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Poetry Corner

Strategy #1

A Thought about Structure

One simple way of approaching a poem is to take a measured look at its structure. This can easily be done by creating a poem skeleton. In a skeleton, the sounds/syllables are identified  along with marks of punctuation. The result is a bare-bones look at the poem, where such things as enjambment and rhythm can easily be detected as well as any quirks or oddities that stand out as possibly affecting the rhythm. Check out this skeletonization of the Billie Collins poem Marginalia by clicking on the button below.

Strategy #3

Sound: How to Avoid the Confusion 

Addressing sound and its effect on the reading and understanding of a poem is intimidating to most, particularly if you are not comfortable talking about figurative language. Below is a quick exercise with a Shakespeare poem called Winter. The exercise breaks down (with a key) the power of sounds used effectively in a poem.

Strategy #2

Annotating a Poem: Where to Begin

There are many effective strategies for annotating a poem. One of the best is to use a technique called word or concept association. This strategy is explained in more detail by clicking the button below.

Strategy #4

Diction: So You Want to Talk about Diction 

Sound contributes greatly to word choice or diction. Any reader can easily recall a first experience with children's literature, especially Dr. Seuss. The authors are careful in how the sounds of their stories resonate with young writers. Other writers, too, understand that one of the things that creates a memorable experience for a reader is the combination of a well-told story and a notable style. Learning how this is done can improve writing as well as analysis skills.

Strategy #5

Repetition: So Many Instances, So Little Time

The general rule with repetition is that it is primarily used to create emphasis. But your job as an analyst is to figure out not only the how but the why. Why does the poet want to create emphasis and what form is the repetition taking? Try reading and working though this example of effective use of repetition in an excerpt from Percy Shelley's "Prometheus Unbound."

Strategy #6

What happens when we reconfigure lines from a poem? Aristotle suggested that the effect or quality of a whole system is superior to the individual qualities of that system's individual parts. By taking a look at some famous and key lines from Emily Dickinson's poetry, we can explore the truth of this as well as find a key to the power of revising our own writing.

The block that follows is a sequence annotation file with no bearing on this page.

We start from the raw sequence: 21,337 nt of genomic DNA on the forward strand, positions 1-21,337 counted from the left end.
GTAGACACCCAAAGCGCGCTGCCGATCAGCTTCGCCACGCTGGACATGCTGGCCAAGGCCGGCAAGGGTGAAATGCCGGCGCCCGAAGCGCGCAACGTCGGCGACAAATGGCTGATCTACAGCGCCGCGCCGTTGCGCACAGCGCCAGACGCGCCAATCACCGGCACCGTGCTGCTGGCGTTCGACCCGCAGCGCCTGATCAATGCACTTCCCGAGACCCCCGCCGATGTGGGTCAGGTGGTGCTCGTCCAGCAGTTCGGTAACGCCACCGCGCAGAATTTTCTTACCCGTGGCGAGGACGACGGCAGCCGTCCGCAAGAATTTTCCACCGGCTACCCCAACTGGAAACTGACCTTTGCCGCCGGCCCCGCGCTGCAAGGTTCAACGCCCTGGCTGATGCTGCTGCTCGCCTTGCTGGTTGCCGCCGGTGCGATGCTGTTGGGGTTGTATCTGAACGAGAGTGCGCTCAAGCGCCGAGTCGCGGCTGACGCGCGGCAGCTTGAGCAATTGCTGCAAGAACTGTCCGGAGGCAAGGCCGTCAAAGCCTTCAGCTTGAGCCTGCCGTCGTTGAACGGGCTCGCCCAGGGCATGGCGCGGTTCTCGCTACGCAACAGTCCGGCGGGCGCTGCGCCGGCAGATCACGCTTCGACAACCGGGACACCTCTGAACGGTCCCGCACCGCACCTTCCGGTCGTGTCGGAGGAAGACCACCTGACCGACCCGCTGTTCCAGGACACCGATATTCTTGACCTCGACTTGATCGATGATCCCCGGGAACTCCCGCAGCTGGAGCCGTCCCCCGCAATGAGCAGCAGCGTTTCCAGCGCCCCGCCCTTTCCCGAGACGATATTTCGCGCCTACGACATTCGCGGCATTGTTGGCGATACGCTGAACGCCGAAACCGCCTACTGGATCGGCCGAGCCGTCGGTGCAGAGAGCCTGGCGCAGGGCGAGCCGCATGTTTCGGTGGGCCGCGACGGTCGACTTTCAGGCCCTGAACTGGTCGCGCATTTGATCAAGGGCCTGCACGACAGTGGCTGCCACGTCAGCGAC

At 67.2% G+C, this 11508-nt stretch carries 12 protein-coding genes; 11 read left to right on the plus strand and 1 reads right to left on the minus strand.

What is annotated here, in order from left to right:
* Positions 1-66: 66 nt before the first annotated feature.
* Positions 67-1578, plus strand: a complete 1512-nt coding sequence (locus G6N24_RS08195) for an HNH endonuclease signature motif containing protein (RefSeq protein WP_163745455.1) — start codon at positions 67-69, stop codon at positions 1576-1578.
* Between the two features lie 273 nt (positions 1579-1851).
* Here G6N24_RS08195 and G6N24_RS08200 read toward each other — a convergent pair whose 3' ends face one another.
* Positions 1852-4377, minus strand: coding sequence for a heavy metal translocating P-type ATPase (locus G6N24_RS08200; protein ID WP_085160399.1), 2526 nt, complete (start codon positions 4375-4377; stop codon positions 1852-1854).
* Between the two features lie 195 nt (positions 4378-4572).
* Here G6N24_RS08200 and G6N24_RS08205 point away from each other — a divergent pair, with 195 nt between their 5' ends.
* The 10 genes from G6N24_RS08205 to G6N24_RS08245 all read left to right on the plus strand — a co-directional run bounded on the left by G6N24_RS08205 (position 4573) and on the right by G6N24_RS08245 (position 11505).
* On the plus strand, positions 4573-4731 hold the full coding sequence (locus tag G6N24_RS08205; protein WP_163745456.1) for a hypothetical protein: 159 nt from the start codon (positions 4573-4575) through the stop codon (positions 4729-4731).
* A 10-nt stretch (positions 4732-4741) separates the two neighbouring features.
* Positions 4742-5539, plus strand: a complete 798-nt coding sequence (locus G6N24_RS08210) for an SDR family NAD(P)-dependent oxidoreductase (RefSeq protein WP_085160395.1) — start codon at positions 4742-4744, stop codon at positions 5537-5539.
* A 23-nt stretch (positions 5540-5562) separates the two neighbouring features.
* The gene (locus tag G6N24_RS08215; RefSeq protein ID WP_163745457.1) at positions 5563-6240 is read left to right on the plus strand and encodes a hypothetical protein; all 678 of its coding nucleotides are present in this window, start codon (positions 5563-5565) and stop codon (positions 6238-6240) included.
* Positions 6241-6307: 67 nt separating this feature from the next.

Strategy #7

Haiku and Metaphor: Working on Word Precision

Much can be learned from the study of the simple form of poetry known as haiku. One of its fundamental concept is the precise use of words to help the reader into a surprising and even joyful contemplation. By exploring how to create a haiku through first selecting a metaphor, a writer can begin to hone the writer's skill of diction.

Strategy #8

Text comes in many forms--among them is film. Consider how important the opening lines of a poem are and weigh this importance against the establishing shot of a film. Both serve to set up the rest of the experience for the "reader".  This exercise asks you to consider the opening lines of a poem and imagine that those lines will serve as the subject of an establishing shot for a film. Using the vocabulary of film, describe how such an establishing shot would appear to the film viewer as well as the reader of a poem. Such thinking can go a long way in helping you find a way to discuss a poem.

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Poems with a Focus

Browse through our list of poems each with an oral reading and a focus point for your analysis. We'll provide the text of the poem as well as a suggestion of how to inform your reading. This is  a starting place not a final destination. 

Click here for a quick lesson

on the poetic term.

Click here for our podcast reading and guide to approaching the poem.

Click here for the

text of the poem.

Williams's "The Red Wheelbarrow"
Bishop's "The Fish"
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Strategy #7

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